Blocks for Days: Block Play and Learning

By: Diane Kashin, Ed.D, RECE and Cindy Green, BSc, RECE. 

Block play is centuries old. Blocks were part of a historical movement that focused on building a child-centred culture that began in the late 1700s (Dietze & Kashin, 2019). There was John Locke (1632-1704), the English philosopher who recommended the use of alphabet blocks for play and learning and helped to popularize them. Then there was Patty Smith Hill (1868 -1946), who was influenced by John Dewey and the progressive educational movement. She was a kindergarten reformer. Her goal was to eliminate the prescribed methods inherent in Froebel’s (1782-1852) manipulatives known as gifts and occupations and replace them with blocks that gave children freedom to play. Her blocks were designed to play with on the floor to encourage children to play cooperatively. The blocks Hill designed are no longer used but her legacy lives on (Wellhousen & Kieff, 2001). Aside from inspiring Caroline Pratt (1857-1954), an educator who was also influenced by John Dewey and the progressive movement there is a fun fact about Smith Hill as the co-author of the “Happy Birthday” song. We love the background story of this iconic song which each of us usually hears at least once a year! Pratt received woodworking training in Sweden. In 1923 she developed a blocks unit system for her experimental classroom at the City and Country School that she helped found in New York City. Smaller than the blocks developed by Smith Hill, these blocks were easier for children to use and worked on a 1:2:4 ratio (Wellhousen & Kieff, 2001). Unit blocks are the ones that we recommend in our block workshops sponsored by Louise Kool and Galt. Unit blocks, due to their mathematical and numerous other affordances should be the foundation of block play but now there are so many other blocks available!

When we began working as early childhood educators, we thought that there were primarily two categories of blocks – tabletop and floor. Tabletop blocks are generally used by one child or by two children who choose to work together. Floor blocks are much larger in size. They generally attract two or more children to work together to create a particular structure. Tabletop blocks, although versatile, are generally used more as indoor blocks, whereas floor blocks are used in both indoor and outdoor spaces (Dietze & Kashin, 2019). While these categories still exist, we are currently experiencing a block renaissance as more and more types of blocks become available. Different types of blocks may have different affordances. We love playing with and exploring the affordances of various block types. Some allow light to flow through, some encourage stacking because of flat edges, and some are reflective. When we were writing the block play module currently being offered by Strive, we landed on 10 block types. We are very excited that after the initial launch of this professional learning module, Blocks Build Bodies and Minds it is being offered again!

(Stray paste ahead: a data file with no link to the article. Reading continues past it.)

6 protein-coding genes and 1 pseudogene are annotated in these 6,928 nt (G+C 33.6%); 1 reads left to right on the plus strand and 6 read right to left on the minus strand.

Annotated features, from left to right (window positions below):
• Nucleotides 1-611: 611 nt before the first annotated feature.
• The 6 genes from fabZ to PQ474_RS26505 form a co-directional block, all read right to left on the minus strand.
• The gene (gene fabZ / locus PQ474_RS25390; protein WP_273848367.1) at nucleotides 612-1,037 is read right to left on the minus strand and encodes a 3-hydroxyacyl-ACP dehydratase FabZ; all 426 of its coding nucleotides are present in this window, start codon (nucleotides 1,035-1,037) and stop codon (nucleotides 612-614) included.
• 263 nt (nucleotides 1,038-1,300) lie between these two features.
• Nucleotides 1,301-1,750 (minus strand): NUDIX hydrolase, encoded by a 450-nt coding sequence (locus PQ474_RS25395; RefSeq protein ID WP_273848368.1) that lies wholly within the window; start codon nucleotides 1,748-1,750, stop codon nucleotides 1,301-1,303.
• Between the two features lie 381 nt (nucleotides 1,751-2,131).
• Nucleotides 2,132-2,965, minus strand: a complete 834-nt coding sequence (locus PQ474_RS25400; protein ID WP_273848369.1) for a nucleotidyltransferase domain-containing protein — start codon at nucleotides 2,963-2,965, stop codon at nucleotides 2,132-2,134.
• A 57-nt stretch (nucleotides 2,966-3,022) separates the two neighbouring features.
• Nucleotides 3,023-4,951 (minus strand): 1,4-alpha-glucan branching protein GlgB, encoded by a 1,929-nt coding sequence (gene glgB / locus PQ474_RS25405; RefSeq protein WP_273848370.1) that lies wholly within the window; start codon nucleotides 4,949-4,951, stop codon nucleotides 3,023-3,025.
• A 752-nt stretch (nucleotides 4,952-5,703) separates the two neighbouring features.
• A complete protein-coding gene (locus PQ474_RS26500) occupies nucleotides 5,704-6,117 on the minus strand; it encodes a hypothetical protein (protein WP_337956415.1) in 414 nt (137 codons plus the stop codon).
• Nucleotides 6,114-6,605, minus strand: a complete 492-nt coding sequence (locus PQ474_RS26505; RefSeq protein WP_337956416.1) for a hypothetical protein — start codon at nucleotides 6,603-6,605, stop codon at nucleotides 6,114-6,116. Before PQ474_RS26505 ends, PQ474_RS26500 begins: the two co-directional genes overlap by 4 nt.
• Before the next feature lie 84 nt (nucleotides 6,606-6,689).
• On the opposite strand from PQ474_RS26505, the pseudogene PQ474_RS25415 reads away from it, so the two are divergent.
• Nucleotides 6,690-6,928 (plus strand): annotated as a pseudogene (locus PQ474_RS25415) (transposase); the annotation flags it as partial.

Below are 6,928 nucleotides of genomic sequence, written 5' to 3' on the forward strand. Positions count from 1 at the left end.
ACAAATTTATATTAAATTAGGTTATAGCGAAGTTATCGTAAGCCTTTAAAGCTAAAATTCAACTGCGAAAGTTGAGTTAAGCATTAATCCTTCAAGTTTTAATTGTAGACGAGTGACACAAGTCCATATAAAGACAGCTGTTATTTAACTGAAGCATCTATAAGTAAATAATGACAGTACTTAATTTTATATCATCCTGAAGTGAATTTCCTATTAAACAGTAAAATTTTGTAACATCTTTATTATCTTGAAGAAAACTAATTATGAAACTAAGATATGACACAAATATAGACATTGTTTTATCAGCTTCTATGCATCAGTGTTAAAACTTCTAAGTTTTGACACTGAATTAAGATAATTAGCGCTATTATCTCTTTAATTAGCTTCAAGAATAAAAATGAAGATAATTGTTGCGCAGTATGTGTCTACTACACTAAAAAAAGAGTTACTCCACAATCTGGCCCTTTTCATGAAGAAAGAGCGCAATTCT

We appreciate the support that we have been given by Louise Kool and Galt with the block module and all the workshops that we facilitate on block play. Recently, our friends there shared a wonderful video that illustrates “Outdoor” blocks and features the brand Outlast blocks. We love this video. It is so joyful and reminds us of spring!

What  kinds of blocks have you encountered and are they represented by the 10 types? We would love your input! What new and novel blocks are inspiring block play in your settings? Please comment below or join us on Twitter (Diane and Cindy) and share photos using the hashtag #blockplay. Or post on Instagram (Diane and Cindy)! We love images of children and blocks! Recently, I (Diane) was gifted a set of Metallic Mini Blocks from Canadian Classroom. These amazing blocks are reflective and my grandson, Griffen loves them!

There is so much to learn about block play! Blocks support development, cooperative play and mathematical concepts. Blocks support language and literacy when books, signage and stories about block play are encouraged. We have also looked at block play from the perspective of schema play and have created this list of “Block Play by Schemas”.

The possibilities for schema play during block play increases with the addition of loose parts! We love loose parts and when they are incorporated into block play, magic happens! As an introduction to the block module we include a video taken of us playing with blocks while discussing the history, theory, types and possibilities of blocks. Here is a short version of the video where we discuss loose parts and block play.

We have been inspired by following #blockplay on Twitter and Instagram and engaging with educators taking the block play module. We hope to see you there! Meanwhile, we conclude with the words of Caroline Pratt. While written a century ago, these still resonate today.

3 thoughts on “Blocks for Days: Block Play and Learning

  1. I’m interested in taking your online module about block play, but am curious what credentials this course might apply towards (Washington state’s continuing ed called STARS hours, for example). Sorry if this isn’t the right place to contact you, I didn’t see a spot to ask questions on the Strive website.

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    • No problem questions and comments are always welcome! The course is not connected to Washington’s state STAR hours. I don’t know how the continuing education system works in other jurisdictions outside of Ontario, Canada. Is there someone local that you could ask about whether it would qualify?

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  2. Pingback: Why Wood? The Benefits of Wooden Toys for Children and their Families! | Technology Rich Inquiry Based Research

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